Let's take a look at some other risks in the classroom:


In school, children are at risk of hurting themselves from equipment and apparatus. For example, PE equipment could harm children. This includes:

  • Balls.
  • Rackets.
  • Cones.

To avoid equipment causing injury, ensure children wear the correct gear (such as knee pads) for the sport they’re playing. Remember to update your equipment as well to ensure it doesn’t become faulty.

Slips, trips and falls

One of the most common injuries in any workplace is slips, trips and falls. They can cause minor and major injuries, depending on the severity of the fall and the height at which the person fell.

Slips and trips at schools can be the result of pupil’s unsuitable footwear or poor lighting.

Display Screen Equipment (DSE)

DSE and poorly designed workstations are another common risk of injury in schools. This is because they can cause musculoskeletal disorders, such as back pain, visual fatigue, and stress.

To avoid health effects arising from DSE use, ensure your workstations are supportive to avoid pain in the neck, back or wrist.


Asbestos might also be a risk within your school premises. Asbestos is a natural mineral found in old buildings, which might include your school - depending on when it was built. It can cause respiratory issues, such as lung cancer and mesothelioma (a rare type of chest cancer).

Asbestos is a natural mineral incorporated into building materials, known as Asbestos Containing Materials (ACMs). Asbestos was banned in the UK in 1999, so any building dating from before then may be at risk.


Another common risk in schools is the risk of fire occurring and spreading. This can be the result of several factors, including:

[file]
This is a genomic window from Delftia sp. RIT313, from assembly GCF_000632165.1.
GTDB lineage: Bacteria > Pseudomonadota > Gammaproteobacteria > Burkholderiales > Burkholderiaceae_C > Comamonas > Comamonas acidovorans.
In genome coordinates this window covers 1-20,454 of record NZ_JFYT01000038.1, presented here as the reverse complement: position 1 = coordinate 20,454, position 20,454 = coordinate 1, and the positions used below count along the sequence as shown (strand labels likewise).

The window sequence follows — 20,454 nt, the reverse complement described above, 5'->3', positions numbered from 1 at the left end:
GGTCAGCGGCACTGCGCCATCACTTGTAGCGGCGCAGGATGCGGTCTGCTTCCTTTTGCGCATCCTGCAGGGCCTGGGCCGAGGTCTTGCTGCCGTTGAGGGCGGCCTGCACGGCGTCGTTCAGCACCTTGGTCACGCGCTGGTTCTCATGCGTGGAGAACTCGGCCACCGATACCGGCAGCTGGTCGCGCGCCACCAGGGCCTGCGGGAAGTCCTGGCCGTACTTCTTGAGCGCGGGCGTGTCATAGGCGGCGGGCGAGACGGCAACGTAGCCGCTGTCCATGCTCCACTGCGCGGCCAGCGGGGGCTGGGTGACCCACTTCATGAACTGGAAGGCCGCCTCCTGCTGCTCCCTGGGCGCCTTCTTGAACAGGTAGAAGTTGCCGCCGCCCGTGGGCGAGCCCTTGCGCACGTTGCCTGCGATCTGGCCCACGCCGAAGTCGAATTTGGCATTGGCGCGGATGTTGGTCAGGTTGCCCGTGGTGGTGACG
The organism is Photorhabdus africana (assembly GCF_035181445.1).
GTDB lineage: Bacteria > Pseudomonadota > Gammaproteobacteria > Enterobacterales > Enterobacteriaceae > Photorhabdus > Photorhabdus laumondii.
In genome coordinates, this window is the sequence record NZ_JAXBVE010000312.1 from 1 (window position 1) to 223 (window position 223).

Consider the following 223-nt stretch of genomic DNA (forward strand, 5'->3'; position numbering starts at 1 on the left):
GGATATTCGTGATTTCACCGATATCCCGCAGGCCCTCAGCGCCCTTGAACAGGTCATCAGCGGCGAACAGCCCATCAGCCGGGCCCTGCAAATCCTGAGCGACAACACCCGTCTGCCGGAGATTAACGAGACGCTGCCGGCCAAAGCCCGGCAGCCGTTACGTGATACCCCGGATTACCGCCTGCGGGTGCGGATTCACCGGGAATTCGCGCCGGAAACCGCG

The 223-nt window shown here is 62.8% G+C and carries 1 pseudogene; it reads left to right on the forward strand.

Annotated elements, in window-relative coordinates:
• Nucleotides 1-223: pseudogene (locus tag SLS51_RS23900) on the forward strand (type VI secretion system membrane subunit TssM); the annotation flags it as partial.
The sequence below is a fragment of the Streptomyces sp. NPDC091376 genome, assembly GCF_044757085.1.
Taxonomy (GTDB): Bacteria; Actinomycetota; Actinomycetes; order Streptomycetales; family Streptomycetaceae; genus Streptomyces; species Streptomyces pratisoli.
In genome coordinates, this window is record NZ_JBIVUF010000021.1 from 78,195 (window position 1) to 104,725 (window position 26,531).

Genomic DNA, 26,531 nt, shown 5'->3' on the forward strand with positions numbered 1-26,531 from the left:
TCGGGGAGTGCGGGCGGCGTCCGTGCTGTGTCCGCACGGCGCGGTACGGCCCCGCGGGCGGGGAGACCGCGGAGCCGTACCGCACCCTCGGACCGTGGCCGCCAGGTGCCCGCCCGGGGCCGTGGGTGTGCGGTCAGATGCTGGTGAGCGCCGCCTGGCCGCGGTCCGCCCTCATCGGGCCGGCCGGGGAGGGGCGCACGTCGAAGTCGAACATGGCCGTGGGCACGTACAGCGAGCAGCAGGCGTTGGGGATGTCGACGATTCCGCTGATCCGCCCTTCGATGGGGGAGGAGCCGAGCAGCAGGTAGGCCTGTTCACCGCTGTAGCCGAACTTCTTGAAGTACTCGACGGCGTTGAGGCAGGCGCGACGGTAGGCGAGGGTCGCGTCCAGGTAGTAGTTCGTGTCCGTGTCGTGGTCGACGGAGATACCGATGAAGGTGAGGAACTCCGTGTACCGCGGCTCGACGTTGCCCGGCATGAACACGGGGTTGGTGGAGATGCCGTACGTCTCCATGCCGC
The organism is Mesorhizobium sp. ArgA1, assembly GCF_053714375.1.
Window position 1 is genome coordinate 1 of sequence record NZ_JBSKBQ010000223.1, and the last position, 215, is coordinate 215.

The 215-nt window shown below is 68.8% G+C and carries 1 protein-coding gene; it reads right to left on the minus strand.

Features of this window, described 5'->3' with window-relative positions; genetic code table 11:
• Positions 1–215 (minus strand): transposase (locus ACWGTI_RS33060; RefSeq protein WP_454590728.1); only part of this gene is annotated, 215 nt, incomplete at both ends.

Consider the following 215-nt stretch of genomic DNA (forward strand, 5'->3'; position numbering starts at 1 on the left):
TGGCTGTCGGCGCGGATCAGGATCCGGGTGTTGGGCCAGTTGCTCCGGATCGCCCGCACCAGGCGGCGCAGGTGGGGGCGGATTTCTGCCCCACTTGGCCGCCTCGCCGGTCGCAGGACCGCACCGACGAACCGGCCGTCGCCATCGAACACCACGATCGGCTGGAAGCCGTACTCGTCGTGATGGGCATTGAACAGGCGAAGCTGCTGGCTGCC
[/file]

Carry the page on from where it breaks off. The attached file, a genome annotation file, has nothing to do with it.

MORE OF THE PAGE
• Faulty electrics.
  • Neglecting upgrades.
  • Heating and cooking systems.

Remember to stay on top of your fire risk assessments to ensure the risk of fire is reduced or removed.

How is Health & Safety monitored and maintained in schools?

There are several ways school leaders monitor and maintain Health & Safety in schools. For example, they might use a Health & Safety checklist to ensure their compliance in a variety of areas, such as Health & Safety law.

Other ways to monitor school Health & Safety include:

Appoint a competent person

All employers are required to appoint a competent person to oversee risk management. This should be someone with the necessary skills, training and experience to constantly review your Health & Safety management systems.

For example, in a school, this could be a caretaker who has extensive knowledge of the school premises, or someone from your senior leadership team. Just ensure they can advise on effective risk reduction measures.

Control measures

Health & Safety in schools are also maintained by employers putting in place proportionate control measures. Control measures are any way you can reduce or remove a hazard from causing harm to others.

For example, a control measure might require all pupils and visitors of the science lab to wear personal protective equipment (PPE), such as a lab coat, at all times. As a result, the risk of being exposed to hazardous chemicals is reduced.

Health & Safety training